Rod Dreher

My friend John Podhoretz, indulging my taste for catastrophe porn, pointed me to this 60 Minutes bit about how the Bay Area is expecting a major earthquake real soon, and making preparations. A choice passage to stiffen a castrophist’s giblet:

Scientists call the Bay Area a tectonic time bomb. Earthquake faults crisscross the region, pushing up mountains and creating the bay itself; the Bay Bridge sits between two of the most dangerous. To the west is the San Andreas Fault, responsible for the devastating quake of 1906 and to the east is the Hayward Fault, just five miles from the Bay Bridge.
Geologist David Schwartz says the Hayward fault ruptures every 140 to 150 years.
“It’s been 141 years since the last large earthquake,” he told Pitts. “And so, it’s time. It’s due.”
“The Hayward Fault sits right in the middle of the Bay area geographically and population wise. Two million people sit directly on top of it. And when it goes, it will be the first major earthquake to occur in the middle of a modern U.S. city. We haven’t had that before. We don’t know what the results of that will be,” Schwartz said.
Asked if such a quake will be devastating, Schwartz said, “It will be something, I think, that’s beyond what we really expect.”

Oh, baby!
Of course John hates this kind of thing, as well he might, given his well-written essay about how the West Side of Manhattan, where he grew up in the ’70s and where he’s now raising a family, did not, in fact, decline into a fatal ruin, but in fact changed markedly for the better. Excerpt:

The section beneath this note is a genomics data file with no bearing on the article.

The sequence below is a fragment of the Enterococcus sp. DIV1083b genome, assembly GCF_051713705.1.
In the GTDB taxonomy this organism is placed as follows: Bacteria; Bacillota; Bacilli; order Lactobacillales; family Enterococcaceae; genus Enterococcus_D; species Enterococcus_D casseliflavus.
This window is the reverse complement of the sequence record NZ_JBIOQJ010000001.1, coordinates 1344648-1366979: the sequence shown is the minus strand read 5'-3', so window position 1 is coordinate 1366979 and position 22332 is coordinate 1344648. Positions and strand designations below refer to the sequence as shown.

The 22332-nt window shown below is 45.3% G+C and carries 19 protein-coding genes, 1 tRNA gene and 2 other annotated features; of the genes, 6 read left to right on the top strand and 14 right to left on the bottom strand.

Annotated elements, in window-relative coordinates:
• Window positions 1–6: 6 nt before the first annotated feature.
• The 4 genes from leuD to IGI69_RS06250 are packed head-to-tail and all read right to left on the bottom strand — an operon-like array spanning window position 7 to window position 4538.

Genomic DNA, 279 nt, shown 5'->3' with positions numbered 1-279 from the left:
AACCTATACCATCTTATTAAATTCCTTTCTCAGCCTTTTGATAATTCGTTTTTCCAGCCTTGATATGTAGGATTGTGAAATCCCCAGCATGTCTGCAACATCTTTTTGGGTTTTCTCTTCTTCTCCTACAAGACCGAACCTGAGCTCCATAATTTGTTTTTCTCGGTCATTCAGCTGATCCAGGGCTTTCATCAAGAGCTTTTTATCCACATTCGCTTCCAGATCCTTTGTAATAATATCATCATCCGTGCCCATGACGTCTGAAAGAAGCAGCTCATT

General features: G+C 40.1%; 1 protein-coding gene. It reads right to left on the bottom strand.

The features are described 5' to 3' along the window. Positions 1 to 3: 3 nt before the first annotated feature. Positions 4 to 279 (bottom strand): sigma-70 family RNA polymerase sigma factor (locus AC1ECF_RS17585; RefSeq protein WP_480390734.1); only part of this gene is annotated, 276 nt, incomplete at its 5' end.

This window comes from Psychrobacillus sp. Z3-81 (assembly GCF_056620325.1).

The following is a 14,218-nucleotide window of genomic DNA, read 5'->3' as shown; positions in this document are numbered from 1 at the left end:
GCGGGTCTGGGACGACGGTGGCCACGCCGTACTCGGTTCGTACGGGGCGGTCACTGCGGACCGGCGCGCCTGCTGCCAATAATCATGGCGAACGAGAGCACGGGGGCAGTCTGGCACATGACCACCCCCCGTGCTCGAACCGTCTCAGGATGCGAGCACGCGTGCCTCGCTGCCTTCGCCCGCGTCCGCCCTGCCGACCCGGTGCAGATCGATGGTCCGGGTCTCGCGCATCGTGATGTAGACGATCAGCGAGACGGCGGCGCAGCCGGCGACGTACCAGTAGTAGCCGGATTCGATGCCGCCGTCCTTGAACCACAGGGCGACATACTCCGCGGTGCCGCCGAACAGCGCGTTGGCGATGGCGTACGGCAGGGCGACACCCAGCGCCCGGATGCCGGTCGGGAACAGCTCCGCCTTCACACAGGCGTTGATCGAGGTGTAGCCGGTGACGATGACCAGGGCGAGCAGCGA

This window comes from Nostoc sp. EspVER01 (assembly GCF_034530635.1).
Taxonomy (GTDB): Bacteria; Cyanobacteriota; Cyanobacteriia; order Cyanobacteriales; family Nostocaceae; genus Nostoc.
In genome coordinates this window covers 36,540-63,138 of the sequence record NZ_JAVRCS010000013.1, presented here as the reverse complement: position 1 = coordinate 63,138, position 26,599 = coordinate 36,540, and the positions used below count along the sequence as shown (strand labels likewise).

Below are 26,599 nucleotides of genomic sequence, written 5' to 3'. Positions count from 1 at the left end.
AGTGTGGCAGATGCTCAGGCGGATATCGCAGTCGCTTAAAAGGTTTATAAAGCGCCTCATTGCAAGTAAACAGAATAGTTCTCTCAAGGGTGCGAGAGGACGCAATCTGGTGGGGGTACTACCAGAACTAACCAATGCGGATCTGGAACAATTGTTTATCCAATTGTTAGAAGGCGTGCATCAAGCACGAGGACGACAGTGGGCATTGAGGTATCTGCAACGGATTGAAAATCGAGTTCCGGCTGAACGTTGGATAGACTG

This is genuine urban renewal, which rose from once-rank soil after the soil was, finally, properly tended and tilled and brought once again to life.
It is an expensive place to live, but then it always was. My children, who are very young, will know, as my sisters and I did, the oddity of being both entirely privileged and yet significantly poorer than most of their classmates and friends. What they will not have to learn, as my sisters and I and our wealthier friends did, is how to accommodate and make normal an ever-present sense of everyday menace. The city’s population shrank by nearly a million people between 1960 and 1980, with 300,000 gone from Manhattan over the course of those 20 years. Some of that was due to the destruction of housing not only by the city’s own slum-clearance policies but also by the ravages of rent controls that led to the abandonment of hundreds of thousands of apartments. But it was also due to middle-class flight, to people who chose to live free of the menace.
“We were giving up so much of our city,” Myron Magnet has written in a beautiful essay on Saul Bellow’s great 1970 novel of Upper West Side (and Western civilizational) decline, Mr. Sammler’s Planet, and how it spoke to his experience as a neighborhood resident. “We came to wonder if New York was a place that stunted human possibility instead of expanding it.”
It did. It no longer does. To hell with nostalgia.

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